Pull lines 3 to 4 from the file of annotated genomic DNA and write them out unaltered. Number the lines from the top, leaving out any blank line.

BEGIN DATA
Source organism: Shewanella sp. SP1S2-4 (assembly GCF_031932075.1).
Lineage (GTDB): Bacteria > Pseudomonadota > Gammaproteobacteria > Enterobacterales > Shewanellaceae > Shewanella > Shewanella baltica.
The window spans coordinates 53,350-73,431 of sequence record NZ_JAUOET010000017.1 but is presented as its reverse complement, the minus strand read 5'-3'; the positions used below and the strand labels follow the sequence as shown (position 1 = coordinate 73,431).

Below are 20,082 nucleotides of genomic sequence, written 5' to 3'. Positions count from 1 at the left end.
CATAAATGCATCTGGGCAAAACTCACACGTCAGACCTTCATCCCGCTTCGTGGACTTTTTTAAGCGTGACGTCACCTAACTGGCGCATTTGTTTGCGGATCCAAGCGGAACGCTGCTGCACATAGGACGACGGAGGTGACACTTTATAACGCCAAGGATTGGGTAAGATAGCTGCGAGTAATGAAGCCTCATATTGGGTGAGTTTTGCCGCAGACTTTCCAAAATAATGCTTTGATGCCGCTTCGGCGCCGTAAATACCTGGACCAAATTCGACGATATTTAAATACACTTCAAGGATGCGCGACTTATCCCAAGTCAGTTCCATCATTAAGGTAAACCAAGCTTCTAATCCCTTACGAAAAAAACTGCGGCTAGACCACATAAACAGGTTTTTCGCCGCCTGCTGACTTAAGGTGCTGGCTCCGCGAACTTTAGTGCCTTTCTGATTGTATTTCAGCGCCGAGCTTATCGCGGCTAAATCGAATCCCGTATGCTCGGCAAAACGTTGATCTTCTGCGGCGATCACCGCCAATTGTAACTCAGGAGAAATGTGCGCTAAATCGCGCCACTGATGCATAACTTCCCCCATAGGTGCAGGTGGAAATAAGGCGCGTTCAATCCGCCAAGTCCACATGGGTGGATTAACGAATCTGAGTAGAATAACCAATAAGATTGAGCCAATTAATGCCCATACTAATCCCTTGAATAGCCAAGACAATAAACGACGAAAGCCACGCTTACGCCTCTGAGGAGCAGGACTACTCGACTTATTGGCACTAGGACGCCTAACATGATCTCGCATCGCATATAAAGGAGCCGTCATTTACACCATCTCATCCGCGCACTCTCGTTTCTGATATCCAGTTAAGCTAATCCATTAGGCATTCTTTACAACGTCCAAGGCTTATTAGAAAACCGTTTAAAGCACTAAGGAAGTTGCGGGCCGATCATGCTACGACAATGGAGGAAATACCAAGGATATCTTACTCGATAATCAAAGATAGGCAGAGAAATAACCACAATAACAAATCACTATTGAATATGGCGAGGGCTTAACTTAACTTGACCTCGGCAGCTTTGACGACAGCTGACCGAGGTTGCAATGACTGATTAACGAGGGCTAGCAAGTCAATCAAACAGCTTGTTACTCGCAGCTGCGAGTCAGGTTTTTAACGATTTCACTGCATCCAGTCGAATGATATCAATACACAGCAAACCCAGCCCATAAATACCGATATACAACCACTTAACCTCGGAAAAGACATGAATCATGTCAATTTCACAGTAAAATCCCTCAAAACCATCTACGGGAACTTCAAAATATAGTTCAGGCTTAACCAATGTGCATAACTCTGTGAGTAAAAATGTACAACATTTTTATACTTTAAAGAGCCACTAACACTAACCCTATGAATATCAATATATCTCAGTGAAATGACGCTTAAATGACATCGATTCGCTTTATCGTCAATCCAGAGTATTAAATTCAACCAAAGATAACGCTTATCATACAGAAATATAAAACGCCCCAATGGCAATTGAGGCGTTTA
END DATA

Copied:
The window spans coordinates 53,350-73,431 of sequence record NZ_JAUOET010000017.1 but is presented as its reverse complement, the minus strand read 5'-3'; the positions used below and the strand labels follow the sequence as shown (position 1 = coordinate 73,431).

Below are 20,082 nucleotides of genomic sequence, written 5' to 3'. Positions count from 1 at the left end.